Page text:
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5 Cheap & Easy Off Grid Refrigeration Options

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Off-Grid Refrigerators

I have been off grid for over 15 years and live in a 14×14 solar and wind powered cabin I built. I have used many different refrigeration options in my off-grid adventures. 

 My current power system is 580 watts solar and a 400 watt wind turbine. I also occasionally use a small gas generator for running a washing machine or recharging the batteries on low sun days.

That is a typical off-grid setup like most off-gridders use. One of the biggest problems off-gridders run into is how to have refrigeration without a big power system. The average grid connected house fridge consumes 500-750 watts when running, but uses 1200-2000 watts to get the compressor pump started (cold crank power). That is way too much power for a small off-grid system and would require a minimum of 2kw of power just for the fridge.

In my years of trying to find the lowest power usage option and factoring in convenience and food storage space, these are the setups  and these are the options with the pros and cons.

5 Cheap & Easy Off Grid Refrigeration Options

Best off grid refrigeration options


If you can get a well-insulated ice box (cooler) or add extra foam board insulation to an icebox, you can keep food fresh but not frozen for about 5 days. Some new cooler manufacturers claim 7-10 days but I am skeptical. If you have access to cheap ice this is probably the lowest cost solution.

The cooler will stay colder if you can keep it in the shade and add extra insulation. The pros are it is cheap and readily available and can be taken with you if you are camping. If you live in a cold climate, an ice box in winter is free to use and you can freeze your own ice.

The cons are it won’t keep food frozen, and food can easily get wet and soggy. Also, an ice box has to be regularly drained and restocked with ice, even when ice may not always be readily available. Food does not stay at an even temperature in a cooler, resulting in more spoilage than other options.


Propane refrigerators are commonly used in RV campers and off-grid houses. Some are 3 way, meaning they can run off propane, AC, or DC current.

Propane fridges are generally good at keeping food cold and frozen, and have more room for food storage. They do require some maintenance and some are vented or vent-free depending on the model. 

The cons of propane fridges are they take propane which might be expensive and unavailable. They may produce odors, or have a pilot light which may go out. And if they break down they can be expensive to repair.

The Danby model propane fridge I had consumed almost 1 gallon of propane a day, which is why I stopped using it. But that may be different for other models and could be more or less.


Thermoelectric coolers are generally small cooler units that have a thermoelectric plate that runs off DC and will lower the temperature of the cooler to about 30 degrees below the room temperature.

These are used mainly by truck drivers for keeping snacks fresh, but can be used in off-grid situations.

The pros of thermoelectric coolers are they use low power and can be run off a small solar electric system.

The cons are they do not have much food storage space. Also, temperatures will only get 30 degrees below room temperature, so potentially more food spoilage. They will not freeze food and may drain batteries without a control unit installed.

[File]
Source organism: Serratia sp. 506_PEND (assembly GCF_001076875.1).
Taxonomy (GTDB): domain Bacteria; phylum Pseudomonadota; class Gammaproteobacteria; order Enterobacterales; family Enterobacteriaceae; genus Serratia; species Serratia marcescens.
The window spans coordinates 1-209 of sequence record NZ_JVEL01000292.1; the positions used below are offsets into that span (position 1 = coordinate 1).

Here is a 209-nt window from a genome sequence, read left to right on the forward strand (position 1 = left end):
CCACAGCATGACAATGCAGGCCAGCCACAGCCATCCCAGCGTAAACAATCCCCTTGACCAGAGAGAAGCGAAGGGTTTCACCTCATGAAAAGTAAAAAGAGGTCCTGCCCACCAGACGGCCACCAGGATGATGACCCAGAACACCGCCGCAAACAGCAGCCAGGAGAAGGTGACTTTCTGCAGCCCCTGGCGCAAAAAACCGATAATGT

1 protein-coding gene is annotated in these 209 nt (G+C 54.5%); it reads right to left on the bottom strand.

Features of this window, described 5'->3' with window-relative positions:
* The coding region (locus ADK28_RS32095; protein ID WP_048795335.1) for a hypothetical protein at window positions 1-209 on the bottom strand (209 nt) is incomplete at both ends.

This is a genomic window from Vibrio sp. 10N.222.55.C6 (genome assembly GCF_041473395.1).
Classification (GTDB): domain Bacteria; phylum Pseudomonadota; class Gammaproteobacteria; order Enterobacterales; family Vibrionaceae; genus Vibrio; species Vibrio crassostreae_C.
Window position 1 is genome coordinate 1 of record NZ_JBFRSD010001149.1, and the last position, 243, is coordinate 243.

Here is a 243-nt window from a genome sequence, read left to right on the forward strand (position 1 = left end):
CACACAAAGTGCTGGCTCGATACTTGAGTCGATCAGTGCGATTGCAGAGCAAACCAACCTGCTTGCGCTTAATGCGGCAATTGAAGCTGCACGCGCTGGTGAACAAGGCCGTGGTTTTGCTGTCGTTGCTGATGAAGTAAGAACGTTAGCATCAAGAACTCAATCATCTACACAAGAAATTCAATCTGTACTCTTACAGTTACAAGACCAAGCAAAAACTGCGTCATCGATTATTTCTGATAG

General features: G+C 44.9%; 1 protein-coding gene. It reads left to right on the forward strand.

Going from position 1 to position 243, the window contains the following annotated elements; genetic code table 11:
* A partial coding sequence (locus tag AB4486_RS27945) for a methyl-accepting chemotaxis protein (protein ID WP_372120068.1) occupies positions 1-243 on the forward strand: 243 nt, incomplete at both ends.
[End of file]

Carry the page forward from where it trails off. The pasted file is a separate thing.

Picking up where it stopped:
A chest freezer can be converted to a fridge/freezer using a control unit that monitors the temperature in the chest and shuts off the power so it stays cold but not frozen.

This is a common off-grid application for making a fridge and if the temperature is set correctly you can keep frozen food on the bottom of the chest and food you do not want frozen on the top.

The pros are chest freezers are fairly inexpensive and they average under 2 amps when running. They also have good food storage space and fit into smaller houses.

The cons are it is a chest so finding the food on the bottom can be a hassle. They may require up to 1200 watts cold crank power to get running, and they develop condensation. Additionally, you have to buy a separate thermostat control unit. 

For long term off-grid living, the chest freezer conversion is probably the most commonly used refrigeration system. 


A Danfoss compressor is a multi-voltage compressor that can run on AC or DC. Because it does not have a separate compressor motor it uses very little power, and some use less than 1 amp when running. They can be found in Sundanzer chest freezers or smaller units like the ARB fridge/freezers.

They are a true zero degree freezer, and like a chest freezer, you can freeze food on the bottom and have unfrozen food stored on top.

The pros are they use very little power and can run for 2-3 days off of a standard 12 volt battery. They are smaller for small houses and they have few moving parts to break down. The ARB units are portable for off-grid and off-road use.

The cons are they generally have limited food storage space and they are much more expensive, averaging $1000 for a Sundanzer chest fridge and about $800 for an ARB fridge/freezer.


I have used all of these fridge types in my off grid house. For long term off-grid living I recommend a chest freezer conversion. But if you want super low power use and the convenience of a portable camping unit, the Danfoss compressor fridges are excellent. The durability and low power consumption offset the high cost.

I have many videos of my fridges over the years and all my cabin systems on youtube:

Please drop by my website to see my cabin and many new off-grid cabin designs:

-LaMar Alexander



Prepper News Watch for June 24, 2014 | The Preparedness Podcast

Tuesday 24th of June 2014

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